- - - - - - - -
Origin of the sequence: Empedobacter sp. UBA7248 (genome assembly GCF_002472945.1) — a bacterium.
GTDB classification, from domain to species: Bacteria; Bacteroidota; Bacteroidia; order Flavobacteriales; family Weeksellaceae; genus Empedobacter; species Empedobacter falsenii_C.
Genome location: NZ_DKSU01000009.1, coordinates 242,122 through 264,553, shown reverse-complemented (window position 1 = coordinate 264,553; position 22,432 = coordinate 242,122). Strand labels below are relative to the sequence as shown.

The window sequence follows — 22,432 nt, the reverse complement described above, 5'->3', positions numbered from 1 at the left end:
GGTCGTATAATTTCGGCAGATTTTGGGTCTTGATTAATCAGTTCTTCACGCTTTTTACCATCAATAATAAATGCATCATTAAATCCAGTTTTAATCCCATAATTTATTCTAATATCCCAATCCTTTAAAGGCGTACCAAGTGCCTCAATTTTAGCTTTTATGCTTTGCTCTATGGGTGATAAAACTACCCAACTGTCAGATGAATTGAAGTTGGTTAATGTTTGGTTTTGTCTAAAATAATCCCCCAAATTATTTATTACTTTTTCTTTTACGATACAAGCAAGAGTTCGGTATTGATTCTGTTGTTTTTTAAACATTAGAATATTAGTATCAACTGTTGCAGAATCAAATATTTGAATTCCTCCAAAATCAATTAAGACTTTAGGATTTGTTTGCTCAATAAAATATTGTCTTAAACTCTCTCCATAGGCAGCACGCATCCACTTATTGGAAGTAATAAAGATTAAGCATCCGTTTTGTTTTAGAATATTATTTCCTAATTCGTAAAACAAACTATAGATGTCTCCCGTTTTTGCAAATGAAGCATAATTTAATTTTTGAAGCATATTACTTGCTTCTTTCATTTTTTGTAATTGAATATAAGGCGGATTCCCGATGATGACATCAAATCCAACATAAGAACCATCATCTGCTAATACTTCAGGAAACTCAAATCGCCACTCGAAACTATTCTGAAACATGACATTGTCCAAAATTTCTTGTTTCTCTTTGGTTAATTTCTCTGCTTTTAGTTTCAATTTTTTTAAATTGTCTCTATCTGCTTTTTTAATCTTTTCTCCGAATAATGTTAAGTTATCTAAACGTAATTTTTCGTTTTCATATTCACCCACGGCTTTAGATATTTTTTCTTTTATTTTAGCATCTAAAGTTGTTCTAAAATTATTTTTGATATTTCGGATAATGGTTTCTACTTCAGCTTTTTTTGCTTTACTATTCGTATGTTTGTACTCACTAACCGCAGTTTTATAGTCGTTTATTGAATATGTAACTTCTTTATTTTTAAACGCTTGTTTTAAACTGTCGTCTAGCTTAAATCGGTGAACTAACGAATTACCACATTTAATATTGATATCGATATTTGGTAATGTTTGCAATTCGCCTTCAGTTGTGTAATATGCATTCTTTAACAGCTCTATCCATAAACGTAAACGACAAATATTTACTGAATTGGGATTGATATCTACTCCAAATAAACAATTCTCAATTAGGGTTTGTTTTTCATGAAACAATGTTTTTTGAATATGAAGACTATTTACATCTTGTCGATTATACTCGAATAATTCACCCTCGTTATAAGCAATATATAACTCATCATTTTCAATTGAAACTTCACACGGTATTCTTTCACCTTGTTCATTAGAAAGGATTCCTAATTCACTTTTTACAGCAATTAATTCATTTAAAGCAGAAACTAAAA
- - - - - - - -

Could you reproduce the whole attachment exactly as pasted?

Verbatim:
Origin of the sequence: Empedobacter sp. UBA7248 (genome assembly GCF_002472945.1) — a bacterium.
GTDB classification, from domain to species: Bacteria; Bacteroidota; Bacteroidia; order Flavobacteriales; family Weeksellaceae; genus Empedobacter; species Empedobacter falsenii_C.
Genome location: NZ_DKSU01000009.1, coordinates 242,122 through 264,553, shown reverse-complemented (window position 1 = coordinate 264,553; position 22,432 = coordinate 242,122). Strand labels below are relative to the sequence as shown.

The window sequence follows — 22,432 nt, the reverse complement described above, 5'->3', positions numbered from 1 at the left end:
GGTCGTATAATTTCGGCAGATTTTGGGTCTTGATTAATCAGTTCTTCACGCTTTTTACCATCAATAATAAATGCATCATTAAATCCAGTTTTAATCCCATAATTTATTCTAATATCCCAATCCTTTAAAGGCGTACCAAGTGCCTCAATTTTAGCTTTTATGCTTTGCTCTATGGGTGATAAAACTACCCAACTGTCAGATGAATTGAAGTTGGTTAATGTTTGGTTTTGTCTAAAATAATCCCCCAAATTATTTATTACTTTTTCTTTTACGATACAAGCAAGAGTTCGGTATTGATTCTGTTGTTTTTTAAACATTAGAATATTAGTATCAACTGTTGCAGAATCAAATATTTGAATTCCTCCAAAATCAATTAAGACTTTAGGATTTGTTTGCTCAATAAAATATTGTCTTAAACTCTCTCCATAGGCAGCACGCATCCACTTATTGGAAGTAATAAAGATTAAGCATCCGTTTTGTTTTAGAATATTATTTCCTAATTCGTAAAACAAACTATAGATGTCTCCCGTTTTTGCAAATGAAGCATAATTTAATTTTTGAAGCATATTACTTGCTTCTTTCATTTTTTGTAATTGAATATAAGGCGGATTCCCGATGATGACATCAAATCCAACATAAGAACCATCATCTGCTAATACTTCAGGAAACTCAAATCGCCACTCGAAACTATTCTGAAACATGACATTGTCCAAAATTTCTTGTTTCTCTTTGGTTAATTTCTCTGCTTTTAGTTTCAATTTTTTTAAATTGTCTCTATCTGCTTTTTTAATCTTTTCTCCGAATAATGTTAAGTTATCTAAACGTAATTTTTCGTTTTCATATTCACCCACGGCTTTAGATATTTTTTCTTTTATTTTAGCATCTAAAGTTGTTCTAAAATTATTTTTGATATTTCGGATAATGGTTTCTACTTCAGCTTTTTTTGCTTTACTATTCGTATGTTTGTACTCACTAACCGCAGTTTTATAGTCGTTTATTGAATATGTAACTTCTTTATTTTTAAACGCTTGTTTTAAACTGTCGTCTAGCTTAAATCGGTGAACTAACGAATTACCACATTTAATATTGATATCGATATTTGGTAATGTTTGCAATTCGCCTTCAGTTGTGTAATATGCATTCTTTAACAGCTCTATCCATAAACGTAAACGACAAATATTTACTGAATTGGGATTGATATCTACTCCAAATAAACAATTCTCAATTAGGGTTTGTTTTTCATGAAACAATGTTTTTTGAATATGAAGACTATTTACATCTTGTCGATTATACTCGAATAATTCACCCTCGTTATAAGCAATATATAACTCATCATTTTCAATTGAAACTTCACACGGTATTCTTTCACCTTGTTCATTAGAAAGGATTCCTAATTCACTTTTTACAGCAATTAATTCATTTAAAGCAGAAACTAAAA